Environment vs Convenience; who wins in the supermarket?

When you rush through the shop - do you live by your values? Photo: © Piman Khrutmang - stock.adobe.com

Opinion piece by Themis Altintzoglou, Senior scientist, Nofima

Our recent research shows that focussing on the environment and convenience wins consumers. But who wins when we actually shop?

Consumers today are very concerned about the environment. This links closely to food production and influences how we choose our food. But it’s not just that. Food producers are trying to make production more sustainable by investing in new equipment and technological solutions that also make our everyday life easier. So how do consumers react to this?

Convince me

We at Nofima have been involved in two projects to answer questions about what influences consumer’s acceptance and future behaviour when buying food. Both projects focus on technological improvements that can lead to better and more sustainable products. For example, in a project funded by the EU, the aim was to utilise all the raw material from shrimp, crab and mussels. We looked at how consumers reacted to products containing ingredients from those parts of shellfish that are normally thrown away. In that project, we found that consumers wanted to hear why the companies had decided to use the whole animal. When we offered two explanations for this, they were more positive towards the one that referred to the reduction of food waste rather than the one that referred to an improvement in public health. In other words, people wanted to hear that food companies are making efforts to use the whole raw material, and that they were doing this for a good cause, i.e. to reduce food waste and to protect the environment.

A project funded by the Research Council of Norway found a different result in an agri-food context. This project focused on innovative processing technologies that can keep our food safe and tasty for longer. In this project, we tested consumers’ reactions to information that the food was produced using new processing technologies such as Ultrasound, Pulsed Electric Fields and Plasma Activation. The results here contrasted with those of the shellfish project. We tested linking the use of technologies with the benefits to health, environmental sustainability and quality. Even so, the option that triggered the most positive reactions from consumers was convenience. People wanted to hear that using new processing technologies would have a positive effect on the convenience of their everyday life.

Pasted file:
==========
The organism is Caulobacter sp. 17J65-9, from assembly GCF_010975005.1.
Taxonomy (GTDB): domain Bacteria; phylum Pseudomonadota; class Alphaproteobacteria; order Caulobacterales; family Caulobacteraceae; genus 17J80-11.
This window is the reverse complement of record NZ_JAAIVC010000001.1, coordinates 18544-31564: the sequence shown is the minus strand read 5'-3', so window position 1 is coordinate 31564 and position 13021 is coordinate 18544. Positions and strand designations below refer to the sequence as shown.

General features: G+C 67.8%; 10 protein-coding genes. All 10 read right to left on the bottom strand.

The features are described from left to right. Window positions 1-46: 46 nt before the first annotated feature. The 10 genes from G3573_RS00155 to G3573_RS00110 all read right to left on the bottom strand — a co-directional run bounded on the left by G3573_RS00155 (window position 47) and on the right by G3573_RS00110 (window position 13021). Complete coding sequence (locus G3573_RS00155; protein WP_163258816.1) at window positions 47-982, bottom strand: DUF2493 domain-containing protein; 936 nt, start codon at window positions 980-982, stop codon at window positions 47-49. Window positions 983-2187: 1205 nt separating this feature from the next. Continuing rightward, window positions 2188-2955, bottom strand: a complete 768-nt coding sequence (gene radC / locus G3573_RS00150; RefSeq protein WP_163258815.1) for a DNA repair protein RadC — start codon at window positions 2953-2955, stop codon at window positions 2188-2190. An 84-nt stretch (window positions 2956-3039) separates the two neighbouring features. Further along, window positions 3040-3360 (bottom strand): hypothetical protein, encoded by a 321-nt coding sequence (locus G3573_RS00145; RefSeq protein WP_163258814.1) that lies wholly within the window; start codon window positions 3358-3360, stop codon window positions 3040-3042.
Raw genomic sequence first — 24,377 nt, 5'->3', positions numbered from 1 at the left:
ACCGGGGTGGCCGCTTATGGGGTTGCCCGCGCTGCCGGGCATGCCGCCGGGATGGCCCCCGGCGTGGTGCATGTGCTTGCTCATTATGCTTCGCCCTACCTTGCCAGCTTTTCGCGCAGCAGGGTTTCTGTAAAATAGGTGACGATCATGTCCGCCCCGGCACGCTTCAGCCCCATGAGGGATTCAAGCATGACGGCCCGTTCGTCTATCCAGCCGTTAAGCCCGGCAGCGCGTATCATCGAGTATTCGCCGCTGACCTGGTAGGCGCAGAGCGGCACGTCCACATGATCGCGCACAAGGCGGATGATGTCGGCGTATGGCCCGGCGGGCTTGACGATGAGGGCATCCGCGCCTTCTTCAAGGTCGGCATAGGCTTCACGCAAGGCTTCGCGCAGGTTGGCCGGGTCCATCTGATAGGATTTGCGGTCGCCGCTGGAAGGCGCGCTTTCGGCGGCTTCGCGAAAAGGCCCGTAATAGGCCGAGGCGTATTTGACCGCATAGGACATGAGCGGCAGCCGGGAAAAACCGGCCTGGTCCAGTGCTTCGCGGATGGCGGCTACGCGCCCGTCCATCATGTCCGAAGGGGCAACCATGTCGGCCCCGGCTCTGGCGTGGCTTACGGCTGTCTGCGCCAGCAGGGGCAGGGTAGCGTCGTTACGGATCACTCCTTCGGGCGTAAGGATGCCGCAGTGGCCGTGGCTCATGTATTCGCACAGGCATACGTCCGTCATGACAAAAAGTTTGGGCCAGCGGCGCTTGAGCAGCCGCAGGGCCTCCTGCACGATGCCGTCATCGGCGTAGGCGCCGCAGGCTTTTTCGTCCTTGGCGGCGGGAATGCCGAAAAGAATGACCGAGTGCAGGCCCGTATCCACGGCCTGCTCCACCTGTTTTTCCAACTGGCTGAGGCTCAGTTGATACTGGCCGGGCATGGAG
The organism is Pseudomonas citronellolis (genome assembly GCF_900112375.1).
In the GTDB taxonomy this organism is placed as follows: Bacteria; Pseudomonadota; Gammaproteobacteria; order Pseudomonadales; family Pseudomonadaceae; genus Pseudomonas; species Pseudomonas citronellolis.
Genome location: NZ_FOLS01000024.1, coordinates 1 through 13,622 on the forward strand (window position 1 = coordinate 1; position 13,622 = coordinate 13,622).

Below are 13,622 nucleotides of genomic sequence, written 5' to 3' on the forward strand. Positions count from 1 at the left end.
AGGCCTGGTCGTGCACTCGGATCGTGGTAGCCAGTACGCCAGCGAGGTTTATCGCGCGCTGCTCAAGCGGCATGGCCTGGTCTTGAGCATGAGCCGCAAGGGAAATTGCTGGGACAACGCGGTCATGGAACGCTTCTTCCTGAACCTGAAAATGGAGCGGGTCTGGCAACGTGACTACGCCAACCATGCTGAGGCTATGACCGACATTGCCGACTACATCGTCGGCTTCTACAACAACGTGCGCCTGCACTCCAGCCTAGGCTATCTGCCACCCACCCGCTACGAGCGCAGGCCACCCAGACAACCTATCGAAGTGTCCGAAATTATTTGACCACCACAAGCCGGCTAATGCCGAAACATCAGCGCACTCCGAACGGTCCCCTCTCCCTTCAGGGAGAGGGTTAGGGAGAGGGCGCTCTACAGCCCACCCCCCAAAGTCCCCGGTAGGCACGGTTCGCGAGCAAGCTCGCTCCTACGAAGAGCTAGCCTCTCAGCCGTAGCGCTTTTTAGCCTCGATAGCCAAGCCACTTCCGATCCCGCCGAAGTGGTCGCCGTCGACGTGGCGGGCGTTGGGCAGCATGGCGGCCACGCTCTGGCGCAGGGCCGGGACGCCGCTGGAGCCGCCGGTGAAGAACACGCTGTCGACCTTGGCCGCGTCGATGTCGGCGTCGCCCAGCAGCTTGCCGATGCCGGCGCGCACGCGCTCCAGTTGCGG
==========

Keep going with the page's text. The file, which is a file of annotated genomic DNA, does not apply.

Don’t touch my food

But why is this happening? We suspect that the conclusion from our studies relates to trust in the industry. In general, consumers are sceptical of the new and unknown. They want to know that any investments or improvements in the way our food is produced and processed are made for a good reason. A good reason could be the reduction of environmental impact, reduced food waste or increased convenience. Our food already goes through extensive processing to ensure its usability, quality and safety. Our food should not be processed further by the food industry just to increase their profit. There are many studies that show that we want our food to be as natural as possible, fresh, safe, healthy and primarily tasty. But if it is further processed or processed in new ways, this should be to ensure improved industry practices for the benefit of the consumers’ everyday convenience and to reduce the environmental impact.

Environment vs. Convenience; who wins the fight?

Focusing on the environment sounds ideal and is very ‘in’ at the moment. There is a trend for higher awareness among consumers, expressed by purchasing more local food and delicatessen products, increased visits to local markets and, in general, a higher engagement with issues concerning the link between food and how it reaches our homes.

However, we must be self-critical. A report from the European Commission and the International Trade Centre shows that compared to total food sales, European sales of sustainably labelled food products have only increased by 6% since 2016, despite retailers’ ambitious strategies and high expectations. It is easy to talk about the environment in a socially desirable way, especially with the increasing pressure for political correctness in social media. But based on previous Nofima research, we suspect that what consumers actually do when they rush through the supermarket on their way home is rather different. Morals and values that consumers talk loudly about fly out the window and they fall back on old habits and practical solutions, which are often all about convenience, price and other factors – rather than the environment.

For most people, choosing environmental food is the exception; for a very few people are these choices an embedded part of their everyday habits. Some perhaps even make these choices just to flaunt how environmentally aware they are.